Parenting Styles: Conscious Parenting

Parenting Styles: Conscious Parenting

 

In recent years, there has been an overwhelming amount of information about how our parenting can impact our children. There are times when the information presented can make you feel like a failure as a parent. This feeling then affects your ability to parent.

I have had several families contact me to get clarity on all the different parenting styles. One style that is on the rise in the media and parenting networks is Conscious Parenting.

It is not uncommon for me to hear…”WTF is Conscious Parenting?”.

 

Conscious Parenting in a Nutshell

Conscious Parenting’s main focus is not the child. Say what??? You read that correctly. The main focus with this parenting style is the parent.

It took me a bit of time to wrap my head around the difference between positive parenting, mindful parenting and conscious parenting. The biggest takeaway I have had from my research and practice of the different methods is that they all focus on a positive approach to parenting.

Both positive parenting and mindful parenting focus on interacting with your child in a way that helps your child produce the positive behaviour because you are focused on molding your child’s behaviour using positive interaction or you are aware of (mindful) of your child’s needs.

Conscious parenting focuses on your feelings and the way you are dealing with certain behaviours. It takes the pressure off trying to fix your child and focuses on fixing your view or the way you handle a certain situation.

Tell Me More….

When you are parenting in a Conscious manner you are analyzing and reviewing how your feelings are gearing your reactions or the way you help your child with undesired behaviour.

You look for triggers. I am constantly asking myself..”is this my issue or his?”.

A great example of this is when he struggled with the beginning of grade 2. He would come home pretty upset and concerned that he was not going to be able to complete his work.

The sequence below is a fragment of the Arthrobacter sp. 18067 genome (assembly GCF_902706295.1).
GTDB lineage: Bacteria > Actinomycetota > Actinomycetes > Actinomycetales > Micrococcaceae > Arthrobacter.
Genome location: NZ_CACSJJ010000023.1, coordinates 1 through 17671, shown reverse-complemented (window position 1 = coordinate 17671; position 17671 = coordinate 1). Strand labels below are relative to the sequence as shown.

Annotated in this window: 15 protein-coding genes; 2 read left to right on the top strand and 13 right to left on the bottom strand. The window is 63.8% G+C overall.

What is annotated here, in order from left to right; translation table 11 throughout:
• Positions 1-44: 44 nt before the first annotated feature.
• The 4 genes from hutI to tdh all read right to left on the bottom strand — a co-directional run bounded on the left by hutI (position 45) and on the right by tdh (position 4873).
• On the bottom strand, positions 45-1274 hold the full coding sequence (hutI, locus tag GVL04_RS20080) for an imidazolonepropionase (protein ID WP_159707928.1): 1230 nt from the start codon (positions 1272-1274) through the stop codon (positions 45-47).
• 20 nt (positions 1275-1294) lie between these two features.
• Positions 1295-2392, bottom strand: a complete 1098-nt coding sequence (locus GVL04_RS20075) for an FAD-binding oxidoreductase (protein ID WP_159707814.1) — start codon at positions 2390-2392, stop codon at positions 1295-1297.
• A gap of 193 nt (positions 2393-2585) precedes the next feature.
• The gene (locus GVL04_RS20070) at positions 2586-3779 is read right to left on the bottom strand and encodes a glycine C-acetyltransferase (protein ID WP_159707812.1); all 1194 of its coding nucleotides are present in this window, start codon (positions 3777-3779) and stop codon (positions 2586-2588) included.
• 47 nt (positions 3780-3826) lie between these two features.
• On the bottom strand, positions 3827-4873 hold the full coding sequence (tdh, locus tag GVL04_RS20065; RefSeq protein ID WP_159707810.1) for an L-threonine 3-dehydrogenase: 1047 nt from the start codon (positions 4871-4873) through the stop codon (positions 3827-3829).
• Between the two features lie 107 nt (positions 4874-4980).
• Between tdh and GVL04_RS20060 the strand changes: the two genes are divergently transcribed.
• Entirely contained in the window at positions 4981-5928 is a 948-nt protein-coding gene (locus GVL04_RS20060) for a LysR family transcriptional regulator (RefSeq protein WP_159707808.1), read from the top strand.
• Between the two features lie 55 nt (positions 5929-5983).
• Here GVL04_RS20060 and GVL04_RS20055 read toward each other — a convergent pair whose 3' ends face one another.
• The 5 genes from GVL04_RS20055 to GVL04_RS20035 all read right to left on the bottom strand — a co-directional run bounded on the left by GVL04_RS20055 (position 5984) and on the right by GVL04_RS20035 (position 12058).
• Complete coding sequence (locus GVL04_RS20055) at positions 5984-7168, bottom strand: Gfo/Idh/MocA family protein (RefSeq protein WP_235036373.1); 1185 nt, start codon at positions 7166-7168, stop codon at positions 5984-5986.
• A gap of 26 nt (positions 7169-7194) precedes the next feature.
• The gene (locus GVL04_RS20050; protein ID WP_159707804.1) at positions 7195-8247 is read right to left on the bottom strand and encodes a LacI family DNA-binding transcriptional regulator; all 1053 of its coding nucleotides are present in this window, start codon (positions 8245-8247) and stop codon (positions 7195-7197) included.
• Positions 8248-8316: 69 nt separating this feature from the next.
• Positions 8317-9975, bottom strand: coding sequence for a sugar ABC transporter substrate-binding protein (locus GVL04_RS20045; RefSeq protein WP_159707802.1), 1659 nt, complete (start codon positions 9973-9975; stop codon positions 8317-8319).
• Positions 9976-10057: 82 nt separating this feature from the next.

After much reflecting I realized I was not helping. My school based anxieties were preventing me from listening to him. All he needed was a safe place to vent and then he was fine but I dragged it out. I was trying to help him learn to write properly and it was becoming a battle. I backed off and listened. Helped when he asked for it and in time things got much better. He felt confident and flourished at school.

As a Sleep Consultant I have a number of parents that I work with that take it personally if their child is not sleeping well. I help parents reduce the stress they put on themselves to improve their child’s sleep and the work on things in a slow progressive manner. Even infants feed off their parents emotions. 

So to parent in a more conscious manner, it is important to work through your issues, identify ways that you can empower your child, set your child up with the tools needed to accomplish the desired behaviours and remove your emotions from the equation.

I actually find this style of parenting to be freeing and less exhausting. I can let way more things go and get the bottom of things way sooner. There is a lot of deep breathing going on.

Please feel free to reach out for support on how you may be able to parent in a more conscious manner. 

 

Dreams: Talking to Kids About the Good, Bad and Ugly Ones

Dreams: Talking to Kids About the Good, Bad and Ugly Ones

Dreams can be wonderful and downright terrifying! It can be very difficult to explain to children that dreams are not real. Even as adults sometimes it can be very hard to shake off a bad dream.

First lets, chat about what a dream is

Dreams are thoughts that occur during periods of sleep. According to William C. Dement, MD., Ph.D., and author of “The Promise of Sleep”, we dream during all stages of sleep; however, we recall more dreams during the REM stage of sleep.